Wednesday, December 22, 2010

Joyous Nondiscriminatory Timechunk!

First, the easy part. If you celebrate Christmas, Merry Christmas! (and Feliz Navidad!)

Of course, there's a much wider world out there, so I would like to include you in my good wishes if you are:

Christian, Jewish, Moslem, Hindu, Buddhist, Taoist, Confucian, or a follower of any other formal religion or tradition;

Secular or Pagan;

Atheist, Agnostic, Unsure, or Indifferent;

Lackadaisical, Lapsed, Recovering, or Bitter;

or if you have taken the world's great religious traditions, poured them in the blender, and pressed the button marked "Liquefy";

To all the above and anyone I might have left out, I wish you a Joyous Nondiscriminatory Timechunk! and a Happy New Year.


  1. Young Curmudgeon, being a pendantic sort, points out:

    Not everyone has a new year at this time of the year, you should probably leave it at: I wish you a Joyous Nondiscriminatory Timechunk!

    And a Joyous Nondiscriminatory Timechunk to you too!

  2. Ack! It's impossible to get this nondiscriminatory stuff right!

    Young Curmudgeon, it's true that Jews have a New Year in September, and Chinese have a New Year in January or February, but everybody lives in a world where January 1st is the New Year, at least for bureaucratic purposes. I don't know of anyone who dates checks with the Jewish or Chinese year, for instance.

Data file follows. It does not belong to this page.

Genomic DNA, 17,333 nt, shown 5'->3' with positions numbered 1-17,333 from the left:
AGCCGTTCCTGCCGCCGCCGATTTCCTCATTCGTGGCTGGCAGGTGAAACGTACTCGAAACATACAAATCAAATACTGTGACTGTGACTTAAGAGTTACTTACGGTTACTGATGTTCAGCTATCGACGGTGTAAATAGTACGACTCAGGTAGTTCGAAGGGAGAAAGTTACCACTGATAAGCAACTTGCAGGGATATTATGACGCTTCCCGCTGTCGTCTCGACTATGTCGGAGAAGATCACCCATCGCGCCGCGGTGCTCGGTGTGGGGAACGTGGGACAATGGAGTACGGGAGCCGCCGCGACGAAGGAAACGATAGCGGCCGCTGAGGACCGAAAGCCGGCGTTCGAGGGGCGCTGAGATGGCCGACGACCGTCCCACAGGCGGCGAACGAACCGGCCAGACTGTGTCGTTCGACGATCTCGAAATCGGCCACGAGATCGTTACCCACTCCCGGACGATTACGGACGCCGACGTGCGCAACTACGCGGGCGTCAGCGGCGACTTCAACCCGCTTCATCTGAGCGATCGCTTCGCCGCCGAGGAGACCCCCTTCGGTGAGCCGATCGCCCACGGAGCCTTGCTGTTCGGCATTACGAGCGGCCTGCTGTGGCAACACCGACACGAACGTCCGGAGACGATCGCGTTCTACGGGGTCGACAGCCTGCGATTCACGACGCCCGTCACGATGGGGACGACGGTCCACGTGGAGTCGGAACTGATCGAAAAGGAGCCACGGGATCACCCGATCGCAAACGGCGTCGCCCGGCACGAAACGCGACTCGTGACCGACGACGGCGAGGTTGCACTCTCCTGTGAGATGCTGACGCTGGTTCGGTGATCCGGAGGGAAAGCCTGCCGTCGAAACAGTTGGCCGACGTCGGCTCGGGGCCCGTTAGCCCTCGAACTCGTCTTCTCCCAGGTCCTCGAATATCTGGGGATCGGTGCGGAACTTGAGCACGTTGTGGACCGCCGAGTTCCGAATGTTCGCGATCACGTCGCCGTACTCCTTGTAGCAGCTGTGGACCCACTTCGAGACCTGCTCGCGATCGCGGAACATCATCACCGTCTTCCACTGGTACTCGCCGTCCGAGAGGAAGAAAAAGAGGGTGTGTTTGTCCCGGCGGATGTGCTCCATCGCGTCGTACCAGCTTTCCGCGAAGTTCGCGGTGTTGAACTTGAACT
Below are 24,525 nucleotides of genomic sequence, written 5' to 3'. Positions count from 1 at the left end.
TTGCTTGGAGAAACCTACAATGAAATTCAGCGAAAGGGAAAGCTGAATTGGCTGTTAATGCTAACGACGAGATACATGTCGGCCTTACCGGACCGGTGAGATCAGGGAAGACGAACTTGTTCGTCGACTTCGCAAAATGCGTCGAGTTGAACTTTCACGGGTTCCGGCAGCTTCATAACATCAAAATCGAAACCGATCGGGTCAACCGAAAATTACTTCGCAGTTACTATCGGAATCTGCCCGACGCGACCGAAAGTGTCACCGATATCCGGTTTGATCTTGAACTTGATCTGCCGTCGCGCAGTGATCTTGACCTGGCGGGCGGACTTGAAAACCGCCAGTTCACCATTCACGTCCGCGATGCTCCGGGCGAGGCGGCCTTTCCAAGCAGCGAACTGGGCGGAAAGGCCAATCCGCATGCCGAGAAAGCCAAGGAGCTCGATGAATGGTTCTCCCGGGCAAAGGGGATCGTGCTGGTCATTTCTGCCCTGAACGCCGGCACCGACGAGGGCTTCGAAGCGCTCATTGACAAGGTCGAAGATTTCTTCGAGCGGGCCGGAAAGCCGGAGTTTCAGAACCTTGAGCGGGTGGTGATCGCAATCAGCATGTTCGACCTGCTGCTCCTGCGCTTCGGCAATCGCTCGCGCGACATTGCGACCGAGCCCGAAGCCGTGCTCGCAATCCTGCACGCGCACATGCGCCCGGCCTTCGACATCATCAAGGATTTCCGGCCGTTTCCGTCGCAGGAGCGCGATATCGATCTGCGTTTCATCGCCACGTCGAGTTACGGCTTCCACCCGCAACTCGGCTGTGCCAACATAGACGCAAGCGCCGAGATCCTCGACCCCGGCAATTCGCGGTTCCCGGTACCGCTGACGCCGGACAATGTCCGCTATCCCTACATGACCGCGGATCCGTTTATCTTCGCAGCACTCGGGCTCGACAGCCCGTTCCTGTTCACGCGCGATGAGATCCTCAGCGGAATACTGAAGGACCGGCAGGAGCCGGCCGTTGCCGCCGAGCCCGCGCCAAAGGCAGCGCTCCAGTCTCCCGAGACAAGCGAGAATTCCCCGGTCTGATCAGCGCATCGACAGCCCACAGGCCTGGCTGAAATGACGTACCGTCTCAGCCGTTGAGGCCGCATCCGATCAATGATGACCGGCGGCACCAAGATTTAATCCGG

Hmm ... how do people date checks in Israel and China? Can someone enlighten me? I'm guessing they use "2010", "2011", as part of the modern world.

  3. @FedUpMom- I'm learning Chinese and yes, they do use the year system we use. For example, the date today (in my time zone at least) is 2010年 (nián- year) 12月 (yuè- month) 24日 (rì- day)。 I've seen a "normal" calendar which had the lunar months and days written on in smaller numbers so I think that in China the Gregorian one is more in use there while the lunar one is more for cultural/traditional purposes now.

    Sorry if that made no sense.

  4. Thanks, Anonymous, that's pretty much what I figured. My problem is I'm too imaginative and I can always come up with an alternative.

    For instance, might there be hyper-Orthodox Jews in Israel who insist on using the Hebrew calendar? Or pockets of traditionalist Chinese who just write "Year of the Tiger" (soon to be "Year of the Rabbit") on their checks? Not likely.